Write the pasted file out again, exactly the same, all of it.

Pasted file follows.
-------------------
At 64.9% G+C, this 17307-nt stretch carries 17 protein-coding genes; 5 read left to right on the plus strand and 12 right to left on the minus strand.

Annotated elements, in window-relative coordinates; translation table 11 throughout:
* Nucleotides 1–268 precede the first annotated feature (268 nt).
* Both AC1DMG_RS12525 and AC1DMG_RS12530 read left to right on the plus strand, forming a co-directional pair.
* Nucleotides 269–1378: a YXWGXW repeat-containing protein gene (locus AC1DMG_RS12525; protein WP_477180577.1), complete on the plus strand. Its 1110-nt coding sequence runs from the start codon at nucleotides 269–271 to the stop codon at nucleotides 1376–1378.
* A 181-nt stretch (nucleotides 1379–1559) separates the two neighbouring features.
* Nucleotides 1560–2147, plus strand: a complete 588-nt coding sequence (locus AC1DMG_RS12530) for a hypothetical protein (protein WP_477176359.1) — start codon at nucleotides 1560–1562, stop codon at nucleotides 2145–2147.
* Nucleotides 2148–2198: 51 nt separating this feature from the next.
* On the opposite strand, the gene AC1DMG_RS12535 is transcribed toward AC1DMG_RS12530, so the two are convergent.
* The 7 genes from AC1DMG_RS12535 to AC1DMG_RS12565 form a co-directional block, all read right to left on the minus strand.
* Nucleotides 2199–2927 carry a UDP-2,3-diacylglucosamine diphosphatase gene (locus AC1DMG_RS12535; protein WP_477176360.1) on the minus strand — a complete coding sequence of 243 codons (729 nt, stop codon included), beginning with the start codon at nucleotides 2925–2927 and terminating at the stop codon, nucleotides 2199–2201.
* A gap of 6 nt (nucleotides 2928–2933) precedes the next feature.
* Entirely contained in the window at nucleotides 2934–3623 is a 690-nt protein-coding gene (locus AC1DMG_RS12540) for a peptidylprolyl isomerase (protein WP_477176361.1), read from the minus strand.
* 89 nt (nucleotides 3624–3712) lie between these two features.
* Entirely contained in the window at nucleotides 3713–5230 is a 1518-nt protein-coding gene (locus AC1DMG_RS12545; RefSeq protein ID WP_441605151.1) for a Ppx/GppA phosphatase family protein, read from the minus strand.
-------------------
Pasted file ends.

At 64.9% G+C, this 17307-nt stretch carries 17 protein-coding genes; 5 read left to right on the plus strand and 12 right to left on the minus strand.

Annotated elements, in window-relative coordinates; translation table 11 throughout:
* Nucleotides 1–268 precede the first annotated feature (268 nt).
* Both AC1DMG_RS12525 and AC1DMG_RS12530 read left to right on the plus strand, forming a co-directional pair.
* Nucleotides 269–1378: a YXWGXW repeat-containing protein gene (locus AC1DMG_RS12525; protein WP_477180577.1), complete on the plus strand. Its 1110-nt coding sequence runs from the start codon at nucleotides 269–271 to the stop codon at nucleotides 1376–1378.
* A 181-nt stretch (nucleotides 1379–1559) separates the two neighbouring features.
* Nucleotides 1560–2147, plus strand: a complete 588-nt coding sequence (locus AC1DMG_RS12530) for a hypothetical protein (protein WP_477176359.1) — start codon at nucleotides 1560–1562, stop codon at nucleotides 2145–2147.
* Nucleotides 2148–2198: 51 nt separating this feature from the next.
* On the opposite strand, the gene AC1DMG_RS12535 is transcribed toward AC1DMG_RS12530, so the two are convergent.
* The 7 genes from AC1DMG_RS12535 to AC1DMG_RS12565 form a co-directional block, all read right to left on the minus strand.
* Nucleotides 2199–2927 carry a UDP-2,3-diacylglucosamine diphosphatase gene (locus AC1DMG_RS12535; protein WP_477176360.1) on the minus strand — a complete coding sequence of 243 codons (729 nt, stop codon included), beginning with the start codon at nucleotides 2925–2927 and terminating at the stop codon, nucleotides 2199–2201.
* A gap of 6 nt (nucleotides 2928–2933) precedes the next feature.
* Entirely contained in the window at nucleotides 2934–3623 is a 690-nt protein-coding gene (locus AC1DMG_RS12540) for a peptidylprolyl isomerase (protein WP_477176361.1), read from the minus strand.
* 89 nt (nucleotides 3624–3712) lie between these two features.
* Entirely contained in the window at nucleotides 3713–5230 is a 1518-nt protein-coding gene (locus AC1DMG_RS12545; RefSeq protein ID WP_441605151.1) for a Ppx/GppA phosphatase family protein, read from the minus strand.